“Mens sana in corpore sano.” – Juvenal from Satire X
Since living in Guinea (West Africa) I could not help, as a coach and health guy, notice how many Guineans just naturally have bodies that we, in the West, seem to spend a great deal of money on trying to attain. Now there is a whole host of reasons for this. Diet, genetics, more genetics, and diet. But even with such admiration, the adults here fall prey to the same main issue we fall into. Lack of activity leads to a loss in flexibility, balance, and coordination. I made this discovery a couple weekends ago when I had the honour of being MC at the US Embassy’s inaugural “Fun-Olympics.” A day with some fun physical challenges (Burpies, Chinups, etc.) Which included both American staff as well as Guinean staff. Overall it was a huge success and everyone seemed to enjoy themselves. It was a great way to build comradery between both nations who work at the Embassy as there has been some turn over in US staff; as there tends to be every couple of years in the Foreign Service.
So here is what I noticed which is like home. The kids here are generally very athletic, light on their feet and play a lot therefore exhibiting those key fitness components of balance, coordination, flexibility and to some extent power. As adults, we lose this and it happens here as well. During some of the events we had more than our share with the adults experiencing scrapes and bruises, falling, tripping, and face planting into the pavement with a couple hamstring pulls in the final race event. The solution is obvious in avoiding this from occurring and, the good news is, if you have lost it, you can get it back. Don’t stop being a kid! Really! We should be sprinting intermittently while on our walks. Even if others think were nuts. Horse playing in our homes or in the yards with or without the kids. Sports help in this, but it is not necessary. Dancing is great for this too. The point here is as adults we do have to grow up (I suppose,) and keep growing, learning and developing both intellectually and emotionally striving for wisdom. But when it comes to play… Don’t grow up. Keep playing! That is what will help keep your body young and in good condition allowing grace and functionality as we climb in years.
Along this train of thought, I was listening to a podcast featuring Arthur De Vany. He has a PhD in Economics, but is most famous for his “Evolutionary Fitness” approach to diet and exercise resulting in being one of the “Grandfathers” of the Paleo movement. His Power Law Training, which emphasizes HIIT and specifically targeting our fast twitch fibers is also moderate regarding diet focusing on a plant based diet. (Links to both the podcast and a short PDF will be below.) I gleamed a lot of wisdom from both and learned what he still does now as an 80-year-old that keeps him looking in good shape. He still plays Ultimate Frisbee during the week. It will be worth the time to listen to and read both.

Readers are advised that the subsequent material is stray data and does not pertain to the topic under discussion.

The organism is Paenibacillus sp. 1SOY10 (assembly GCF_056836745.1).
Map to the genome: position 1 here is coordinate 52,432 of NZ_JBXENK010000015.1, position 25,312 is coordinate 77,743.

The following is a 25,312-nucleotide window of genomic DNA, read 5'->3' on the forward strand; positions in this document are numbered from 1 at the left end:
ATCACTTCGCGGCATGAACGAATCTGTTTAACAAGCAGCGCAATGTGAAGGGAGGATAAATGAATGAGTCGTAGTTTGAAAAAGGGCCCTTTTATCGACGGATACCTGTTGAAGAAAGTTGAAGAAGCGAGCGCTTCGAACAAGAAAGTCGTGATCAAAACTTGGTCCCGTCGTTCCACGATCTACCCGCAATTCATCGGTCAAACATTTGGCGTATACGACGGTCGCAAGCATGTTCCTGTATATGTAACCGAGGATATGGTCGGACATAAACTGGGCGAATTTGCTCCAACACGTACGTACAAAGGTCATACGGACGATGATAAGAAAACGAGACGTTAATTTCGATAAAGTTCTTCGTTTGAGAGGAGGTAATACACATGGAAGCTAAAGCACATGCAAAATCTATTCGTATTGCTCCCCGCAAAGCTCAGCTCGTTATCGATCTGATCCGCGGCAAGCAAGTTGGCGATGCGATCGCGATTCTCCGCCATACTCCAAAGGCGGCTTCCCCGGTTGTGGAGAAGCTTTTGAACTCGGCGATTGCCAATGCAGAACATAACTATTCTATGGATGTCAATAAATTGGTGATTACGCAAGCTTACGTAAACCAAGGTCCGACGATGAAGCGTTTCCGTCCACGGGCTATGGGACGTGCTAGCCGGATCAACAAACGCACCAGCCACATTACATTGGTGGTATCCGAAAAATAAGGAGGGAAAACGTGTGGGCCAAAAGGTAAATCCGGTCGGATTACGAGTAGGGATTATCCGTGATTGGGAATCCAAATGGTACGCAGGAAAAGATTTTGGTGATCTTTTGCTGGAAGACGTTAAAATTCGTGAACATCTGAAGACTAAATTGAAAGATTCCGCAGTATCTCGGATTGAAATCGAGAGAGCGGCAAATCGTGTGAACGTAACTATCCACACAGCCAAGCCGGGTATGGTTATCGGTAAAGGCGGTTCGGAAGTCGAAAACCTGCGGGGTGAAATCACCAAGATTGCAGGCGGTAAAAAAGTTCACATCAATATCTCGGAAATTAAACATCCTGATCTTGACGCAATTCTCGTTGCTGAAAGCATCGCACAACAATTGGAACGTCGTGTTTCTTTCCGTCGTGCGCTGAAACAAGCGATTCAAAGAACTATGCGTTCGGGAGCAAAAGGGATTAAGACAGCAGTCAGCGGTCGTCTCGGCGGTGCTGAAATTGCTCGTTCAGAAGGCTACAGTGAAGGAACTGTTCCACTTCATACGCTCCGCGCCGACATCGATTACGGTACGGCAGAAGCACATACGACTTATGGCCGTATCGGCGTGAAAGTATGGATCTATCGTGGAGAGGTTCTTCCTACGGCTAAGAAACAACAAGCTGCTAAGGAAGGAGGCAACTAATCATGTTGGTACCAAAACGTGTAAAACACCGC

He also happens to provide a great example of the “Greek Ideal.” I have been watching a lot of videos from the “SchoolofLife” YouTube channel created by Alain De Botton. He has a wealth of material worth listening to, one of them being, “History of Ideas – Ancient Greece.” The ten-minute video discusses 5 key ideas the ancient Greeks were known for, one of them being, the “Greek Ideal” which extended beyond the mere proportions for body building and beauty, but also responsible for the mantra/belief that “A healthy mind could only reside in a healthy body.”
Milo of Croton was a famous wrestler of the 6th century BC, but he was also an associate to the great Mathematician Pythagoras. In our times, there has been a real division of these ideas. Computer programmers generally being guilty of such poor posture they can barely keep their heads up. Athletes being dubbed “Jocks” who take “Basket Weaving” in College to keep their GPA’s high enough to be allowed to play. Even our public schools, despite an overwhelming amount of research proving its value, cut P.E. and after school sporting activities in the misguided belief both the time and money would be better spent raising math scores through more class time, etc.
Although we are very aware of the mantra and throughout history great thinkers and philosophers point to the importance of having a healthy mind in a healthy body. We are currently failing, on-the-whole, to put this into practice. So, to conclude I’ll simply say, don’t grow up.
History of Ideas – Ancient Greece